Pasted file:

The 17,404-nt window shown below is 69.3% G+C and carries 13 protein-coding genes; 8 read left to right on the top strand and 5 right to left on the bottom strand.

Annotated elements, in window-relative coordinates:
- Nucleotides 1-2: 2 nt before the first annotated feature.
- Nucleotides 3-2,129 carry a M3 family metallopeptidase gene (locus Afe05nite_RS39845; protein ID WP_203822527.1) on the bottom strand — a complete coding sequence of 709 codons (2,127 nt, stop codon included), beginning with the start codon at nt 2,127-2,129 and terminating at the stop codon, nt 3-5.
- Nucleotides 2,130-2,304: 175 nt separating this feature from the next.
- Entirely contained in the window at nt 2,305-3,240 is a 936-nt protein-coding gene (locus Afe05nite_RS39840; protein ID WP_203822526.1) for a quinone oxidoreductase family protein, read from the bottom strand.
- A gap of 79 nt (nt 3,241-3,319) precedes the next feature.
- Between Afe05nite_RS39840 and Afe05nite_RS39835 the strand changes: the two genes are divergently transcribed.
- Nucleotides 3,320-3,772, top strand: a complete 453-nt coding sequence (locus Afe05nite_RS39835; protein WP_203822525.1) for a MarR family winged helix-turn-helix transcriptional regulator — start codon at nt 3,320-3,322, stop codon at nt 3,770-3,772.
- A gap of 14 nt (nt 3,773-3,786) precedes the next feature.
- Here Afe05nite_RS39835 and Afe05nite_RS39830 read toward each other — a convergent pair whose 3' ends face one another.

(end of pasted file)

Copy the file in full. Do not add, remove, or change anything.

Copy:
The 17,404-nt window shown below is 69.3% G+C and carries 13 protein-coding genes; 8 read left to right on the top strand and 5 right to left on the bottom strand.

Annotated elements, in window-relative coordinates:
- Nucleotides 1-2: 2 nt before the first annotated feature.
- Nucleotides 3-2,129 carry a M3 family metallopeptidase gene (locus Afe05nite_RS39845; protein ID WP_203822527.1) on the bottom strand — a complete coding sequence of 709 codons (2,127 nt, stop codon included), beginning with the start codon at nt 2,127-2,129 and terminating at the stop codon, nt 3-5.
- Nucleotides 2,130-2,304: 175 nt separating this feature from the next.
- Entirely contained in the window at nt 2,305-3,240 is a 936-nt protein-coding gene (locus Afe05nite_RS39840; protein ID WP_203822526.1) for a quinone oxidoreductase family protein, read from the bottom strand.
- A gap of 79 nt (nt 3,241-3,319) precedes the next feature.
- Between Afe05nite_RS39840 and Afe05nite_RS39835 the strand changes: the two genes are divergently transcribed.
- Nucleotides 3,320-3,772, top strand: a complete 453-nt coding sequence (locus Afe05nite_RS39835; protein WP_203822525.1) for a MarR family winged helix-turn-helix transcriptional regulator — start codon at nt 3,320-3,322, stop codon at nt 3,770-3,772.
- A gap of 14 nt (nt 3,773-3,786) precedes the next feature.
- Here Afe05nite_RS39835 and Afe05nite_RS39830 read toward each other — a convergent pair whose 3' ends face one another.